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Magnolia Table: The Magnolia Bakery Cookbook: Customers who bought this item also bought. Page 1 of 1 Start over Page 1 of 1. Jennifer Appel. More From Magnolia. Allysa Torey. The Sprinkles Baking Book: Candace Nelson. At Home with Magnolia: The Cupcake Diaries: Recipes and Memories from the Sisters of Georgetown Cupcake. Katherine Kallinis. Sweet Celebrations: Read more.

Product details Paperback: English ISBN Don't have a Kindle? Try the Kindle edition and experience these great reading features: Is this feature helpful? Thank you for your feedback. Share your thoughts with other customers. Write a customer review. Read reviews that mention magnolia bakery banana pudding new york easy to follow baked goods forward to trying previous books recipe book waste your money buttercream frosting allysa torey looking forward cream cheese love this book every recipe love this cookbook cookbook cream pie york city bakery cookbook.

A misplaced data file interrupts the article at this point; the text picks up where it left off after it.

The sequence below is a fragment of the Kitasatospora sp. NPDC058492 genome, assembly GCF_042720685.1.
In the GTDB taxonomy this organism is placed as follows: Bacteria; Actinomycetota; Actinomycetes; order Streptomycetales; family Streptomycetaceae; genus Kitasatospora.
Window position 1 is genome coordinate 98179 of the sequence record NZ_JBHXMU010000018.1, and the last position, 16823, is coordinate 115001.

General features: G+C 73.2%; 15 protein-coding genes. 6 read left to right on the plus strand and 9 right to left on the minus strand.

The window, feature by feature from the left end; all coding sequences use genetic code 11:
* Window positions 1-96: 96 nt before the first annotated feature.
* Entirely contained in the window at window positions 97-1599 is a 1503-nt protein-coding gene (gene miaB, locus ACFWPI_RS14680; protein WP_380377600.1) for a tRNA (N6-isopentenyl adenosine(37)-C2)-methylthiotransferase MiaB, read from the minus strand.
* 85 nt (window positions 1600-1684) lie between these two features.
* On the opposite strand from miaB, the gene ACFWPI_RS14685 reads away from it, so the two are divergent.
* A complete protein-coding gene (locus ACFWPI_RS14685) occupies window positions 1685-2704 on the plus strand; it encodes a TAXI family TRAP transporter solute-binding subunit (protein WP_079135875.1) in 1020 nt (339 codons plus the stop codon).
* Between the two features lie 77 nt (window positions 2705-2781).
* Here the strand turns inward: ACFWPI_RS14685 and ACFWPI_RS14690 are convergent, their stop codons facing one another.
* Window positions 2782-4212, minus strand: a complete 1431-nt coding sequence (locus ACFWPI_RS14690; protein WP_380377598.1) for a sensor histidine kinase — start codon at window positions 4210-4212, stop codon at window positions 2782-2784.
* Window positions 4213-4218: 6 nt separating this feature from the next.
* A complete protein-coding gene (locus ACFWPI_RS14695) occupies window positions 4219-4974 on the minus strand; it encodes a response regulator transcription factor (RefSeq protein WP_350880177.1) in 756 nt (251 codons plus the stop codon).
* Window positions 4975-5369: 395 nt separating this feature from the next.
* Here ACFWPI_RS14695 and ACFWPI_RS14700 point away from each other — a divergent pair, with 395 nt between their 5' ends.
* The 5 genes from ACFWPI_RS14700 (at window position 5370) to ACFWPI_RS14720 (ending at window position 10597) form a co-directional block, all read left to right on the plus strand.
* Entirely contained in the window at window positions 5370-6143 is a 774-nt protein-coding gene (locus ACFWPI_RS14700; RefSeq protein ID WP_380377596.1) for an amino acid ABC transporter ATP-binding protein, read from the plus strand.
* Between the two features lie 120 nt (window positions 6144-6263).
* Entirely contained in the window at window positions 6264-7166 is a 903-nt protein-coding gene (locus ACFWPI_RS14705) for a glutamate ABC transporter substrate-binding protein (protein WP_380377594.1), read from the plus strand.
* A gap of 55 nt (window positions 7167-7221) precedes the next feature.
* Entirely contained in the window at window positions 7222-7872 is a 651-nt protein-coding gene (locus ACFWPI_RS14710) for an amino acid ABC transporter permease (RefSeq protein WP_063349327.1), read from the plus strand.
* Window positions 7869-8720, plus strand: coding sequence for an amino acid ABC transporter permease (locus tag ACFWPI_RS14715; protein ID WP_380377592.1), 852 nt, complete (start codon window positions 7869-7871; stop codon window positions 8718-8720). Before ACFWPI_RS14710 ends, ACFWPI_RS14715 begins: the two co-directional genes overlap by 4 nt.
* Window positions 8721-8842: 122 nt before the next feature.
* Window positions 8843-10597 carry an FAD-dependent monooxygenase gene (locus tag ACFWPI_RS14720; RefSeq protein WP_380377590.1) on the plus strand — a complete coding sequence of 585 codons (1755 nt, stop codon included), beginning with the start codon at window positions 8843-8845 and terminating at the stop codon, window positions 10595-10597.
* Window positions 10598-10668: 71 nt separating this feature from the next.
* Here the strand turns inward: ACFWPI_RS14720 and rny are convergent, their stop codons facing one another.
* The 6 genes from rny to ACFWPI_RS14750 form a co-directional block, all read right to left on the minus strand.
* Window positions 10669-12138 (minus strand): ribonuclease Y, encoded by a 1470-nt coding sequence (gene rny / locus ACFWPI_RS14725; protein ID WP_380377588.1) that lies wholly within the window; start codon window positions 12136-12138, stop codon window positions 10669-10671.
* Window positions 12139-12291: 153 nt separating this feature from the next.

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Amazon Renewed Refurbished products with a warranty. Amazon Second Chance Pass it on, trade it in, give it a second life. If you are making a single-crust pie, tuck the overhanging pastry dough underneath itself and crimp.

If you are making a double-crust pie, add the filling, mounding it in the center. Then roll out the second disk, lift the waxed paper with the dough, flip it over the filling, and remove the waxed paper. Trim the edges of the dough and pinch together the top and bottom crusts. The most frustrating thing about cheesecakes is the tendency for cracks to appear in the cake. The most important thing you can do to avoid these surface cracks is to not overwhip the cream cheese, because this can cause too much air to be incorporated into the batter.